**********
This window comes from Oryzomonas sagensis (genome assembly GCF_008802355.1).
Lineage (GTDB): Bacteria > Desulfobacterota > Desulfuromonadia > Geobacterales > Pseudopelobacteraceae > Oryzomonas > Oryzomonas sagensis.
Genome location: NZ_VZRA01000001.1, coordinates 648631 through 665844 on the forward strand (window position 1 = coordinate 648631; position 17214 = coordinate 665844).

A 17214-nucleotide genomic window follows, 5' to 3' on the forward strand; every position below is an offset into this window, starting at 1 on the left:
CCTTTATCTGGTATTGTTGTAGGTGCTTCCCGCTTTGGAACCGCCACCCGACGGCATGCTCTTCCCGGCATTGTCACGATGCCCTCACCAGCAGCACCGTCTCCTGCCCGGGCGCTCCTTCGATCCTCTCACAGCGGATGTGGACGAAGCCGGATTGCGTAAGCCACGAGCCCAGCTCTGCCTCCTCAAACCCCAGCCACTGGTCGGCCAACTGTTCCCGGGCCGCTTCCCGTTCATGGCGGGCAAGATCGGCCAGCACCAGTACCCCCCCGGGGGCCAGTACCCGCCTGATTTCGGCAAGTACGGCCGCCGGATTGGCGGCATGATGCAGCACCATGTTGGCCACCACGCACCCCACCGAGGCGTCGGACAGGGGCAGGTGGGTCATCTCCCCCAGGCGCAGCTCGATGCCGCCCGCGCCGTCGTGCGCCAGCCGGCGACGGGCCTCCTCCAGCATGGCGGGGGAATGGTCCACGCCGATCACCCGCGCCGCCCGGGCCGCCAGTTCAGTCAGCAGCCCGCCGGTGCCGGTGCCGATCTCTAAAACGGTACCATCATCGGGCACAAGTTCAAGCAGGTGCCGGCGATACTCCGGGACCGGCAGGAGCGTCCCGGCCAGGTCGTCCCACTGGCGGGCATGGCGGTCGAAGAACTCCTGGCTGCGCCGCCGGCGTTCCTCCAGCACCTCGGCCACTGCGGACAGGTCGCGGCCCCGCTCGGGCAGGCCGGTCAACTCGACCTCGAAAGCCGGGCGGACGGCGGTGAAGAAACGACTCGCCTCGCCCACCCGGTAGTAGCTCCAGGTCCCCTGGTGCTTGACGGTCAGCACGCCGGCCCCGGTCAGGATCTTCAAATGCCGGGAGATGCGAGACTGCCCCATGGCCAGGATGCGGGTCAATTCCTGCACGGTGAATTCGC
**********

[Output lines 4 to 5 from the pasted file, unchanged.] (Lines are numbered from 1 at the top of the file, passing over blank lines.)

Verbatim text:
A 17214-nucleotide genomic window follows, 5' to 3' on the forward strand; every position below is an offset into this window, starting at 1 on the left:
CCTTTATCTGGTATTGTTGTAGGTGCTTCCCGCTTTGGAACCGCCACCCGACGGCATGCTCTTCCCGGCATTGTCACGATGCCCTCACCAGCAGCACCGTCTCCTGCCCGGGCGCTCCTTCGATCCTCTCACAGCGGATGTGGACGAAGCCGGATTGCGTAAGCCACGAGCCCAGCTCTGCCTCCTCAAACCCCAGCCACTGGTCGGCCAACTGTTCCCGGGCCGCTTCCCGTTCATGGCGGGCAAGATCGGCCAGCACCAGTACCCCCCCGGGGGCCAGTACCCGCCTGATTTCGGCAAGTACGGCCGCCGGATTGGCGGCATGATGCAGCACCATGTTGGCCACCACGCACCCCACCGAGGCGTCGGACAGGGGCAGGTGGGTCATCTCCCCCAGGCGCAGCTCGATGCCGCCCGCGCCGTCGTGCGCCAGCCGGCGACGGGCCTCCTCCAGCATGGCGGGGGAATGGTCCACGCCGATCACCCGCGCCGCCCGGGCCGCCAGTTCAGTCAGCAGCCCGCCGGTGCCGGTGCCGATCTCTAAAACGGTACCATCATCGGGCACAAGTTCAAGCAGGTGCCGGCGATACTCCGGGACCGGCAGGAGCGTCCCGGCCAGGTCGTCCCACTGGCGGGCATGGCGGTCGAAGAACTCCTGGCTGCGCCGCCGGCGTTCCTCCAGCACCTCGGCCACTGCGGACAGGTCGCGGCCCCGCTCGGGCAGGCCGGTCAACTCGACCTCGAAAGCCGGGCGGACGGCGGTGAAGAAACGACTCGCCTCGCCCACCCGGTAGTAGCTCCAGGTCCCCTGGTGCTTGACGGTCAGCACGCCGGCCCCGGTCAGGATCTTCAAATGCCGGGAGATGCGAGACTGCCCCATGGCCAGGATGCGGGTCAATTCCTGCACGGTGAATTCGC